"Still falling," she said. "I am afraid we must expect more rain."
Her face was composed again to its customary expression and its customary colour. But the hand with which she pointed to the dial of the weather-glass still trembled.
Could she have told her husband already, that she had overheard Laura reviling him, in my company, as a "Spy?" My strong suspicion that she must have told him; my irresistible dread (all the more overpowering from its very vagueness) of the consequences which might follow; my fixed conviction, derived from various little self-betrayals which women notice in each other, that Madame Fosco, in spite of her well-assumed external civility, had not forgiven her niece for innocently standing between her and the legacy of ten thousand pounds—all rushed upon my mind together; all impelled me to speak, in the vain hope of using my own influence and my own powers of persuasion for the atonement of Laura's offence.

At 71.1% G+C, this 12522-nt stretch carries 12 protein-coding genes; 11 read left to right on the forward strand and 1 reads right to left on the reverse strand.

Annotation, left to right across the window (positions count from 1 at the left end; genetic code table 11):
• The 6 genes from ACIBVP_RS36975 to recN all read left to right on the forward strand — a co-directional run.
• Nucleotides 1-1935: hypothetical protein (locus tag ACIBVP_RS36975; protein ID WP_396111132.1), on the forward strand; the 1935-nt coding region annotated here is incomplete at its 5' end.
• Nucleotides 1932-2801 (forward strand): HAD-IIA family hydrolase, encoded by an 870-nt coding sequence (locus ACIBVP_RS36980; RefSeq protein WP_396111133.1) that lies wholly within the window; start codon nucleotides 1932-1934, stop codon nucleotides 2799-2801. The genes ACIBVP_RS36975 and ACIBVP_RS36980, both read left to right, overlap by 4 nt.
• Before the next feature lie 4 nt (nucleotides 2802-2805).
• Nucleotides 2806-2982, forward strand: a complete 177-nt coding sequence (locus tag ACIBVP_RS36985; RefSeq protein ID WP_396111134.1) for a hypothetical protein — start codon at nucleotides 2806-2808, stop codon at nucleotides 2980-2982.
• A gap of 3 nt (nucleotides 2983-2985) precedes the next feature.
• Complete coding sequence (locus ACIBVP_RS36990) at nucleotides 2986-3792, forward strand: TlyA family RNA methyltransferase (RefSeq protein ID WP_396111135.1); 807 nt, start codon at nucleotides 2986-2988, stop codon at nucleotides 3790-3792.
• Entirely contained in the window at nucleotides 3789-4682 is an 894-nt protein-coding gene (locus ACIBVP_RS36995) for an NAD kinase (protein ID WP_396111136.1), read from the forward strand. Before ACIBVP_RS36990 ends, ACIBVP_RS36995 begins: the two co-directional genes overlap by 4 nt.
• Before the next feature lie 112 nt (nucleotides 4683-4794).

"May I trust to your kindness to excuse me, Madame Fosco, if I venture to speak to you on an exceedingly painful subject?"
She crossed her hands in front of her, and bowed her head solemnly, without uttering a word, and without taking her eyes off mine for a moment.
"When you were so good as to bring me back my handkerchief," I went on, "I am very, very much afraid you must have accidentally heard Laura say something which I am unwilling to repeat, and which I will not attempt to defend. I will only venture to hope that you have not thought it of sufficient importance to be mentioned to the Count?"
"I think it of no importance whatever," said Madame Fosco, sharply and suddenly. "But," she added, resuming her icy manner in a moment, "I have no secrets from my husband, even in trifles. When he noticed just now that I looked distressed, it was my painful duty to tell him why I was distressed, and I frankly acknowledge to you, Miss Halcombe, that I have told him."
I was prepared to hear it, and yet she turned me cold all over when she said those words.
"Let me earnestly entreat you, Madame Fosco—let me earnestly entreat the Count—to make some allowances for the sad position in which my sister is placed. She spoke while she was smarting under the insult and injustice inflicted on her by her husband—and she was not herself when she said